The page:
The latest GST council meetings have fallen short of expectation. Lack of consensus on the issue of tax administration or ‘dual control’ means that the April 1, 2017 deadline for GST implementation looks unachievable. A few states also believe that GST should be deferred due to the ongoing demonetisation drive.
These states argue that they cannot absorb the impact of two ‘major disruptions’ – demonetisation and GST – simultaneously. This is interesting, because GST was hardly seen as a ‘disruption’ before the currency ban.
So, should demonetisation be a ground for delay in implementation of GST?
A closer look at facts suggest otherwise. At a conceptual level, one of the primary objectives of both demonetisation and GST is to check tax evasion. Demonetisation does it by bringing a larger part of economy under banking channels, GST is proposing to do it by tracking all business transactions through the GST Network (GSTN) system. So, GST should complement measures to curb black money.
Some economists make the point that small businesses are most impacted by demonetisation and they would not be able to align themselves with GST so quickly. There is hardly any merit in this argument. In GST, there is a proposal to exempt small businesses upto annual sales of Rs 20 lakh (10 lakh for northeastern states). Further, those in the range Rs 20-50 lakh would have the option to pay composition tax at a flat rate, without claiming credits and maintaining detailed paperwork.
These small businesses will hardly be impacted by GST. It’s relevant to point out that agricultural produce would be kept out of GST as well. Larger businesses were anyway expected to prepare for GST, with or without demonetisation. In fact they look forward to savings, which GST-led efficiencies are expected to bring about.
These businesses are used to making tax payment online, also mandatory under current excise and service tax laws. Further, they can make GST payment through debit and credit cards as well, which will further simplify the tax payment process. In any case GST is now likely to be delayed by at least 3 months or so, which gives businesses more time to prepare for it.
From state governments’ perspective, admittedly, demonetisation could lead to drop in tax revenues (primarily VAT) in the current year, due to lower sales that many companies are experiencing, particularly those dealing with FMCG or consumer products. However, such a revenue loss is fully protected by the Centre for a period of 5 years of GST implementation.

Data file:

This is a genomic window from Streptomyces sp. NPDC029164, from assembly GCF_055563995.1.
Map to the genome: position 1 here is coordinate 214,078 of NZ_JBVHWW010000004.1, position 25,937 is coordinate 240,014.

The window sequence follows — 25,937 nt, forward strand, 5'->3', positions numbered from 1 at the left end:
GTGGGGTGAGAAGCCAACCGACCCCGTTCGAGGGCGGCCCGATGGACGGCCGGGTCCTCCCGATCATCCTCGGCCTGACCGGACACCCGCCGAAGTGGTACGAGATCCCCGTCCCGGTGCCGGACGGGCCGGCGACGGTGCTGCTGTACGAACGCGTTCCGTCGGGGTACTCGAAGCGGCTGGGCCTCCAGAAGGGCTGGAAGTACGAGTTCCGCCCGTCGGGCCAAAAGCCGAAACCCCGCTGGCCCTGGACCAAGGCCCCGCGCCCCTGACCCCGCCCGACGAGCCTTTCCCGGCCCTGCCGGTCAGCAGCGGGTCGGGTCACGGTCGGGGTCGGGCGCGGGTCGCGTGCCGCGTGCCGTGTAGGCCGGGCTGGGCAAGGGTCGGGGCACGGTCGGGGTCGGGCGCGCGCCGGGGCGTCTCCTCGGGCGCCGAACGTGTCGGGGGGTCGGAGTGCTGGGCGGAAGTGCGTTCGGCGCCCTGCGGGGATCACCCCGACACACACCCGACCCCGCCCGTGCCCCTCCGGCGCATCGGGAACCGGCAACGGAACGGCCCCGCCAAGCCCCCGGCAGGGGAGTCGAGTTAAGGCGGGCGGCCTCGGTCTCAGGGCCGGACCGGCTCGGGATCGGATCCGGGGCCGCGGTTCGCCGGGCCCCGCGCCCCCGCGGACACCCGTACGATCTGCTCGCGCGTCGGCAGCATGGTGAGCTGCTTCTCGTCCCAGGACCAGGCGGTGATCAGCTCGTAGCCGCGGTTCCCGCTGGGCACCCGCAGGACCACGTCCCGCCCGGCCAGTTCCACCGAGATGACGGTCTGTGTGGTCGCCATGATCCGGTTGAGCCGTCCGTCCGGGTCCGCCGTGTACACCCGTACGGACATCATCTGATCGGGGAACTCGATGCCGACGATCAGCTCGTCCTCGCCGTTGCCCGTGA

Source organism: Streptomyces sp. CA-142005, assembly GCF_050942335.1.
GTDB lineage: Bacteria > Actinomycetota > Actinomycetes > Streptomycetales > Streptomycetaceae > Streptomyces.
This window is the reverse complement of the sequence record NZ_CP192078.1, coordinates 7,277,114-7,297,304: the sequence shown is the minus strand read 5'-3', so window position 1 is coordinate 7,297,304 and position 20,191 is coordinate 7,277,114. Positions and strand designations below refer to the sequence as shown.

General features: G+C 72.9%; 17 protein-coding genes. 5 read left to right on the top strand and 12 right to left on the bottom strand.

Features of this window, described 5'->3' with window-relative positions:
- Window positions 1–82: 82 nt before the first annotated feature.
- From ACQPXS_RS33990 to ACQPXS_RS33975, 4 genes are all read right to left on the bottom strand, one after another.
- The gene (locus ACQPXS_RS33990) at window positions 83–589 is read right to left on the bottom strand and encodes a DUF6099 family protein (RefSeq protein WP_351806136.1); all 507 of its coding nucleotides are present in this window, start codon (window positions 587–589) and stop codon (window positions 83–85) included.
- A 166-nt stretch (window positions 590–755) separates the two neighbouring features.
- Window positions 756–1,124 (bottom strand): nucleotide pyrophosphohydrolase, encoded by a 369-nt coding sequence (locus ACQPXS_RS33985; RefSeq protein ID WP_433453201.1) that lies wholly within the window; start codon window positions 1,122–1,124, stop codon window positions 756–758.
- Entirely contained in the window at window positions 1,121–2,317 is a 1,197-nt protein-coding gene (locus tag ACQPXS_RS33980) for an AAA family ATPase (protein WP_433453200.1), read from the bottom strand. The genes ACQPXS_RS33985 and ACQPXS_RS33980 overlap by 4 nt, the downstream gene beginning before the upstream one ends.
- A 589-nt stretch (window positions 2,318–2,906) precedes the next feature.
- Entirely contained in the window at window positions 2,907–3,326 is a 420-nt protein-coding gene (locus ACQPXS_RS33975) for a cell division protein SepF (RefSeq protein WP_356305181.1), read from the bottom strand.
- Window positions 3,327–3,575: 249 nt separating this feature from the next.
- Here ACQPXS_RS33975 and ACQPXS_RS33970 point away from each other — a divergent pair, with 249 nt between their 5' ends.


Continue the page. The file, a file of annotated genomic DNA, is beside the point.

Further, the base year to be taken for arriving at the state tax revenues is 2015-16, before demonetisation. For every year thereafter, a minimum annual growth of 14% has been assumed. Therefore, even assuming that state revenues drop in 2016-17 due to demonetisation by say 20%, they would continue to get compensation on the basis of base year 2015-16 plus 14%.
It only means that the quantum of compensation might increase for the Centre due to less than normal revenue collection by states. Thus the Centre needs ways to collect additional revenue. In the last GST council meeting, a consensus has already been reached that alternative sources to fund the additional compensation should be explored by the Centre.
For the Centre, while excise and customs duty collections may drop initially (due to fall in demand after demonetisation), they could make up the shortfall by higher collection of income tax as a significant part of parallel economy is expected to come within the tax net, as we go forward.
For consumers, GST is decidedly a better system of taxation – simple and transparent. There is an expectation that GST would bring down the prices of most products of general usage. The government’s proposal to introduce an ‘anti profiteering’ clause in the revised draft of GST laws would mean that businesses would be forced to pass on the benefit accruing to them on account of GST, even though implementation of such a provision could be a challenge. Drop in prices would spur demand, which is exactly what the doctor ordered to deal with demonetisation’s fallout.
So demonetisation should not delay GST, if anything it should expedite GST. Most definitely, it cannot be used as a scapegoat for derailing the GST bandwagon.